But if a server sends out a big HTTPS packet and it hits a route that doesn’t allow packets that size, the routers on that route can’t break the packet up. So they drop the packet and send back an ICMP message telling the machine that sent the big packet to adjust it’s MTU (maximum transfer unit) size and resend the packet. This is called Path MTU Discovery.

This can create some interesting problems that don’t exist with plain HTTP. For example, if your ops team has gotten a little overzealous with security and decided to filter out all ICMP traffic, your web server won’t receive any of those ICMP messages I’ve described above telling it to break up it’s packets and resend them. So large secure packets that usually are sent halfway through a secure HTTPS connection will just be dropped. So visitors to your website who are across network paths that need to have their packets broken up into smaller pieces will see half-loaded pages from the secure part of your site.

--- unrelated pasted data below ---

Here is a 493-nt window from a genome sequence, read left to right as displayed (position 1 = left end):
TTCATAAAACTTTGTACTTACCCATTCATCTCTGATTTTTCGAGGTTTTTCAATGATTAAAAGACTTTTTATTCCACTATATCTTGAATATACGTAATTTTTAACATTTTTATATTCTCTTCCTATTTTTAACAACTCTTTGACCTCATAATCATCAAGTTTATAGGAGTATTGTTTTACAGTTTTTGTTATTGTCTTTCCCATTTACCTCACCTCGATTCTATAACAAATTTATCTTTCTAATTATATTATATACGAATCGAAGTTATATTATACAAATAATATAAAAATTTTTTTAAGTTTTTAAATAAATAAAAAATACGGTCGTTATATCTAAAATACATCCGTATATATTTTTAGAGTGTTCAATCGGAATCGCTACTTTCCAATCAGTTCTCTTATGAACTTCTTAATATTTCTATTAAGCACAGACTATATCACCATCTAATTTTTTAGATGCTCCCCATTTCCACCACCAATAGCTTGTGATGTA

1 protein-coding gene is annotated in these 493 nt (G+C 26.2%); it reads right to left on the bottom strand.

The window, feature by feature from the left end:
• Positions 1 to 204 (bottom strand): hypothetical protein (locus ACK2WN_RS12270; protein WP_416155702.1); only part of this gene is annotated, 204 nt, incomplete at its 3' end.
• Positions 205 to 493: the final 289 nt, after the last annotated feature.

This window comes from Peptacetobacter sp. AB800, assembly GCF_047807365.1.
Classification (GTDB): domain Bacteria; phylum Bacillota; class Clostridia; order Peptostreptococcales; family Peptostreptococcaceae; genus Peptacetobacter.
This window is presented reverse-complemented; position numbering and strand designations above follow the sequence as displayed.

If you have the problem I’ve described above there are two solutions: If you’re a webmaster, make sure your web server can receive ICMP messages [You need to allow ICMP code 4 “Fragmentation needed and DF bit set”]. If you’re a web surfer (client) and are trying to access a secure site that has ICMP disabled, adjust your network card’s MTU to be smaller than the default (usually the default is 1500 for ethernet).

But the bottom line is that if everything else is working fine and you are having a problem sending or receiving HTTPS traffic, know that the big difference with HTTPS traffic over regular web traffic is that the packets can’t be broken up.